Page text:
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War In The Modern World

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War in the Modern World

War has fascinated the minds of the greats throughout history. Its concepts and understandings have been passed on to us through the few surviving works of those, whose lives were touched by war, in an ancient archive. Some saw war as an ordinary, inevitable phenomenon that has a place among natural order of human lives (Jacob Walter), while others interpreted it as devastating and terrible deviation from the natural order of things (W.T. Sherman). Over the course of our archival readings we have learned of war through the records from the Trojans in their leather sandals (Hector), the horsemen of Sherman's brigades, the WWI soldiers with their new gas shells and machine guns, and eventually through the eyes of the jungle and desert warriors with their booby traps and air strikes. While ways and methods of war have changed with the course of time, people never seemed to have loosened their grip on war as they continued to rise to the call to arms and go to battle to kill and to die. This is a crucial observation as it allows us to reason that, perhaps, war is an important part of human existence. People eat, sleep, make love, and make war.

Aside from the consistency of its occurrence throughout history, war also fascinates with its complexity, or, more directlyÐ'--its irony. It could be mesmerizing and adventurous to some participants, and at the same time evil and hellish to others (O'Brian). It combines death, destruction, fear and atrocities unheard of in the times of peace, with courage, loyalty and passionÐ'--undoubtedly qualities we all admire. Based on the records of the archive I have come to believe that to best understand this concept of irony one must look at war as at least two conflicts in one. The first one is that of the nation's leaders. It glorifies war, it tells tales of heroism and bravery and how it is a man's duty to defend his motherland. The second one is personal warÐ'--the struggle with basic human dignity and morality in the face of the forgiving indifference that most soldiers, as evident from the archive, face at war (attitude of Rat's friends when he is blow apart, Dulce et Decorum Est). The fact of the matter is that both are right in their unique ways, they simply live in different realms and have different eyes that see war differently. They may both be right, only from their respective positions. War can bring the best in people, as well as the worst, it is the ultimate test oh human morality, and at the same time war shapes its own morality into human structure. That is why I conclude, agreeing with Tim'Obrian, that standard poles of morality, as represented by good or evil, are inadequate when trying to analyze war. They simply act as answers to the question of people in one realm, and can never satisfy the inhabitants of both. But because we only have one physical world which citizens of both realms must share, the controversy and thus the irony associated with war will continue.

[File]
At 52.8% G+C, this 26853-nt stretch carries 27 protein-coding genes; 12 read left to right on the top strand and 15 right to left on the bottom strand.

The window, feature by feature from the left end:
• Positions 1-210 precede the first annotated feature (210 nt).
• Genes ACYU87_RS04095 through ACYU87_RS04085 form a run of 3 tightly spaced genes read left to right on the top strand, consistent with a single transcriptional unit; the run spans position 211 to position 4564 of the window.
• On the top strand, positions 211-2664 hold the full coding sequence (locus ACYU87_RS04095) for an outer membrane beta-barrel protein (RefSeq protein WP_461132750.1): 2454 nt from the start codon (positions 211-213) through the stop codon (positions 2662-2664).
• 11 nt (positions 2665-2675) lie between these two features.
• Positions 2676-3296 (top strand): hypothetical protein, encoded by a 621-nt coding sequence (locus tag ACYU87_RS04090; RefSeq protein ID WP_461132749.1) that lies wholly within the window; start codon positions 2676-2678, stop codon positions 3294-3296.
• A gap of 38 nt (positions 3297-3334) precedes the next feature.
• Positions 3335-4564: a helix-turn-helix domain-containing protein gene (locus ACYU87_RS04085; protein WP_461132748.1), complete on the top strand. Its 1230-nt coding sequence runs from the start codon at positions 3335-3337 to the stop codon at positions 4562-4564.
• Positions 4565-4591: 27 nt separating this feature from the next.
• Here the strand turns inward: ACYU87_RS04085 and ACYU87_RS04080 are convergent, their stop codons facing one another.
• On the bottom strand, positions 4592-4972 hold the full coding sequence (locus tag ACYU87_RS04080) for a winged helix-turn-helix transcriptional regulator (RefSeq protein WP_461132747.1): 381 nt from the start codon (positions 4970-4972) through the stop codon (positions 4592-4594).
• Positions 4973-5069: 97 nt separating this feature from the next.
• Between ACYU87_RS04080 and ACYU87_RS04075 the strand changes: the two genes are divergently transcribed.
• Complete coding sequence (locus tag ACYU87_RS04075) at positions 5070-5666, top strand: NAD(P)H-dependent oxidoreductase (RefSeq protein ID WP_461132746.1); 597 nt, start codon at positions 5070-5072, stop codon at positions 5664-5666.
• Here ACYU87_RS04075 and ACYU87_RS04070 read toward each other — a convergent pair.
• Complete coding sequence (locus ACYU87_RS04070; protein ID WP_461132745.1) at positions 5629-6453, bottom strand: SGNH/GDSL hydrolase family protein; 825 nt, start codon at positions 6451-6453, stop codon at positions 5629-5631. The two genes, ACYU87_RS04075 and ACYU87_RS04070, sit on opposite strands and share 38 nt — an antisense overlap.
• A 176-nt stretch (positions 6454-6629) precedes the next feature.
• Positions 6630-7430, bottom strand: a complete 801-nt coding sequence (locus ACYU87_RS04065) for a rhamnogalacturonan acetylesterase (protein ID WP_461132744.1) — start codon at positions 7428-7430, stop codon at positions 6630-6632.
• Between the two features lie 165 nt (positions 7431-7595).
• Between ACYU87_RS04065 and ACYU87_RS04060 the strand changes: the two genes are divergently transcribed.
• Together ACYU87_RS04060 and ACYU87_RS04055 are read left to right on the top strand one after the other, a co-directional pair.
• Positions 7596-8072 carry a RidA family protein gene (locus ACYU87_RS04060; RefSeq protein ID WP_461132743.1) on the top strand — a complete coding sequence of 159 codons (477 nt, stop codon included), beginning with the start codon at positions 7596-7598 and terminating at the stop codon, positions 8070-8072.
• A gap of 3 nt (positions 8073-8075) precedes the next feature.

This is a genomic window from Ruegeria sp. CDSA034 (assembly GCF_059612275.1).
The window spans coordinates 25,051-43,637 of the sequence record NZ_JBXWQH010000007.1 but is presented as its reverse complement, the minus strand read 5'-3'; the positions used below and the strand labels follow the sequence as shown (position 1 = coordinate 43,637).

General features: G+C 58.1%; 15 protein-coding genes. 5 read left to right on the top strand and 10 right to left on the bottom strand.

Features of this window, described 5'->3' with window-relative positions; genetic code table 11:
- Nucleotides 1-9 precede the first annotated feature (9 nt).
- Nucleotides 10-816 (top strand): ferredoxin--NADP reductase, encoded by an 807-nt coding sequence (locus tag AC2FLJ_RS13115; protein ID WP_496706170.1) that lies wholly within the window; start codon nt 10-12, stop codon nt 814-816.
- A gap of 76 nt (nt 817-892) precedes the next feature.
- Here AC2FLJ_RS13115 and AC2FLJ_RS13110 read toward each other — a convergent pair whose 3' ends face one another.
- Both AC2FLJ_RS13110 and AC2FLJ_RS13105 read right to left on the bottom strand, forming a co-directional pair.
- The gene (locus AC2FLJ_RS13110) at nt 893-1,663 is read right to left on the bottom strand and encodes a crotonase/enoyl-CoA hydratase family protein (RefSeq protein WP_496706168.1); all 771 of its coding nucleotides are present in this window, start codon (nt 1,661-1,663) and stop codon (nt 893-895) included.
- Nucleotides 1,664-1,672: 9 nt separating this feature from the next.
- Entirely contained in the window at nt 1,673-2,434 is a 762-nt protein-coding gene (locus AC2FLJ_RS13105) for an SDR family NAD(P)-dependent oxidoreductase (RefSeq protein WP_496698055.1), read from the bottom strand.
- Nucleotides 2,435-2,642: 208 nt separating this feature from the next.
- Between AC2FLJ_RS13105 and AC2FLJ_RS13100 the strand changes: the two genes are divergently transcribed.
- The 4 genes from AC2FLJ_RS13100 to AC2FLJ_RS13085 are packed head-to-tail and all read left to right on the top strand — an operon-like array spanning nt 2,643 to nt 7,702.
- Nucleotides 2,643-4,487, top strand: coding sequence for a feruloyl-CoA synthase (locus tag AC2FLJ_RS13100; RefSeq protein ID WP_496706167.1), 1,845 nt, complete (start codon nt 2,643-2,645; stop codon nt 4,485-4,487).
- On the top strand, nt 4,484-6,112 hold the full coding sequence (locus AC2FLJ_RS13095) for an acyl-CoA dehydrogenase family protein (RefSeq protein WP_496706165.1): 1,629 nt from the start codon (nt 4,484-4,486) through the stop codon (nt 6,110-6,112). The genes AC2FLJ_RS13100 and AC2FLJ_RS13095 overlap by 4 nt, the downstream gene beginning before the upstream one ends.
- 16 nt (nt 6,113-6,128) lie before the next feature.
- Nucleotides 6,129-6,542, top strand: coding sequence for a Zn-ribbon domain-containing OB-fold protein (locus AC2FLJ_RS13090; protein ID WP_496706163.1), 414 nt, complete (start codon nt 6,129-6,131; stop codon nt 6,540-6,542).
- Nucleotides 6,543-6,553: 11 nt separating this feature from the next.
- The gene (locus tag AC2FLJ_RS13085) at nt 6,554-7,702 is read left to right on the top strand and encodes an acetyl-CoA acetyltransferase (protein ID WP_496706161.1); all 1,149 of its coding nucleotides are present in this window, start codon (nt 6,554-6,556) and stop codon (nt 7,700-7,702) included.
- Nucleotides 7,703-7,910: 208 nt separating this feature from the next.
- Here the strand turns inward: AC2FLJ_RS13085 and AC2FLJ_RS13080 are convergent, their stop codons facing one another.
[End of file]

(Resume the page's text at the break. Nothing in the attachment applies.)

Looking at this small sample of archival history we notice the consistency of war throughout it. Viewed as a sample of history, it allows us to reason that war was a part of human history from the beginning. It has always existed on Earth, be it wrong or right, moral or pointless, but it appears to be always necessary. It seems that humans can not live without war. Some of the stories we read of war are shocking. They portray drastic changes in people, bringing the primal instincts out in them. At times some solider seem act and, more importantly, reason in a manner similar to that of beasts, losing

basic qualities that we usually attribute to being human (Slaughter of a water buffalo or hacking away at the dead Iraqi soldier). Perhaps people's need for war arises from its very evil nature in hopes of creating something goodÐ'--we need it, perhaps, to simply remind us that we are human. Simply observing the matters, I notice that, perhaps, due to complexity



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